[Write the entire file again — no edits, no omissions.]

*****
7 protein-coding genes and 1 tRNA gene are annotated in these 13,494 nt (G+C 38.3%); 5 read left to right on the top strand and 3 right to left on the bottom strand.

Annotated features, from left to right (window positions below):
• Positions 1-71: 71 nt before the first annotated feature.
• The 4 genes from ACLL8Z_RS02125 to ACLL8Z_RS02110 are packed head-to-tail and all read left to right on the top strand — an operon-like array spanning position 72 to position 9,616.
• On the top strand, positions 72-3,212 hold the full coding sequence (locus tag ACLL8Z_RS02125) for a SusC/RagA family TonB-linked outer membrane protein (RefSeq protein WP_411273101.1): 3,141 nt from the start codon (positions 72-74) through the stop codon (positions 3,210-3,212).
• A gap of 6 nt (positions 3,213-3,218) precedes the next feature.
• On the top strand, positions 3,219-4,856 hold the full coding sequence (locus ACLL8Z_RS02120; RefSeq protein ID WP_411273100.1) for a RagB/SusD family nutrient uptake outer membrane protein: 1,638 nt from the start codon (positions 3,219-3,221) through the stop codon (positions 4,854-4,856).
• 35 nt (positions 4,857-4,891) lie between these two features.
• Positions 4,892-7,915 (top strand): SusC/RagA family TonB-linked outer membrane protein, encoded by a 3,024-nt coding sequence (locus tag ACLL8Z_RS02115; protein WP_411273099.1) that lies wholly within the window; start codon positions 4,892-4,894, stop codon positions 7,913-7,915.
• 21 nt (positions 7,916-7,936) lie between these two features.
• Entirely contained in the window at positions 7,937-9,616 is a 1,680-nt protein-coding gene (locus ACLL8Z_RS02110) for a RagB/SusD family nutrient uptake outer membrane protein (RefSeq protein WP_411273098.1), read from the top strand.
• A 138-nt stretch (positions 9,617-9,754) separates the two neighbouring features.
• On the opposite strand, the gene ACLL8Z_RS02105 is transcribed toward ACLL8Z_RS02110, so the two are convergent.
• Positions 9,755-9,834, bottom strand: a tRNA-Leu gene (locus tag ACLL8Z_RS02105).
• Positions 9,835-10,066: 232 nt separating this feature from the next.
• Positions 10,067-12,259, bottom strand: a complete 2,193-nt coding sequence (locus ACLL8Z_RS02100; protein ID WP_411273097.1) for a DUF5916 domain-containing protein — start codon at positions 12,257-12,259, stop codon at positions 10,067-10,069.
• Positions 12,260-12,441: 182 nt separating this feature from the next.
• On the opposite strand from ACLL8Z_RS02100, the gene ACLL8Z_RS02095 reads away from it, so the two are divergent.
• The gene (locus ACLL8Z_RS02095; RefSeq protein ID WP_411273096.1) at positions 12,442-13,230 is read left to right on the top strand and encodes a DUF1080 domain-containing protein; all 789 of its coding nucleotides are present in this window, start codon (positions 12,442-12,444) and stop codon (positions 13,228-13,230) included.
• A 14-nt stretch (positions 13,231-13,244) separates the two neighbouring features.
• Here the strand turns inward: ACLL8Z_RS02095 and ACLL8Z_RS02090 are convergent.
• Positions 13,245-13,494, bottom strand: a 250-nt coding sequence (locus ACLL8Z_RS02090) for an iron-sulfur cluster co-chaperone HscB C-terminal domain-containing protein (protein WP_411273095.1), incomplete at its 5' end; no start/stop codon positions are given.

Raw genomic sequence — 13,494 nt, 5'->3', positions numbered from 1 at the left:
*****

7 protein-coding genes and 1 tRNA gene are annotated in these 13,494 nt (G+C 38.3%); 5 read left to right on the top strand and 3 right to left on the bottom strand.

Annotated features, from left to right (window positions below):
• Positions 1-71: 71 nt before the first annotated feature.
• The 4 genes from ACLL8Z_RS02125 to ACLL8Z_RS02110 are packed head-to-tail and all read left to right on the top strand — an operon-like array spanning position 72 to position 9,616.
• On the top strand, positions 72-3,212 hold the full coding sequence (locus tag ACLL8Z_RS02125) for a SusC/RagA family TonB-linked outer membrane protein (RefSeq protein WP_411273101.1): 3,141 nt from the start codon (positions 72-74) through the stop codon (positions 3,210-3,212).
• A gap of 6 nt (positions 3,213-3,218) precedes the next feature.
• On the top strand, positions 3,219-4,856 hold the full coding sequence (locus ACLL8Z_RS02120; RefSeq protein ID WP_411273100.1) for a RagB/SusD family nutrient uptake outer membrane protein: 1,638 nt from the start codon (positions 3,219-3,221) through the stop codon (positions 4,854-4,856).
• 35 nt (positions 4,857-4,891) lie between these two features.
• Positions 4,892-7,915 (top strand): SusC/RagA family TonB-linked outer membrane protein, encoded by a 3,024-nt coding sequence (locus tag ACLL8Z_RS02115; protein WP_411273099.1) that lies wholly within the window; start codon positions 4,892-4,894, stop codon positions 7,913-7,915.
• 21 nt (positions 7,916-7,936) lie between these two features.
• Entirely contained in the window at positions 7,937-9,616 is a 1,680-nt protein-coding gene (locus ACLL8Z_RS02110) for a RagB/SusD family nutrient uptake outer membrane protein (RefSeq protein WP_411273098.1), read from the top strand.
• A 138-nt stretch (positions 9,617-9,754) separates the two neighbouring features.
• On the opposite strand, the gene ACLL8Z_RS02105 is transcribed toward ACLL8Z_RS02110, so the two are convergent.
• Positions 9,755-9,834, bottom strand: a tRNA-Leu gene (locus tag ACLL8Z_RS02105).
• Positions 9,835-10,066: 232 nt separating this feature from the next.
• Positions 10,067-12,259, bottom strand: a complete 2,193-nt coding sequence (locus ACLL8Z_RS02100; protein ID WP_411273097.1) for a DUF5916 domain-containing protein — start codon at positions 12,257-12,259, stop codon at positions 10,067-10,069.
• Positions 12,260-12,441: 182 nt separating this feature from the next.
• On the opposite strand from ACLL8Z_RS02100, the gene ACLL8Z_RS02095 reads away from it, so the two are divergent.
• The gene (locus ACLL8Z_RS02095; RefSeq protein ID WP_411273096.1) at positions 12,442-13,230 is read left to right on the top strand and encodes a DUF1080 domain-containing protein; all 789 of its coding nucleotides are present in this window, start codon (positions 12,442-12,444) and stop codon (positions 13,228-13,230) included.
• A 14-nt stretch (positions 13,231-13,244) separates the two neighbouring features.
• Here the strand turns inward: ACLL8Z_RS02095 and ACLL8Z_RS02090 are convergent.
• Positions 13,245-13,494, bottom strand: a 250-nt coding sequence (locus ACLL8Z_RS02090) for an iron-sulfur cluster co-chaperone HscB C-terminal domain-containing protein (protein WP_411273095.1), incomplete at its 5' end; no start/stop codon positions are given.

Raw genomic sequence — 13,494 nt, 5'->3', positions numbered from 1 at the left: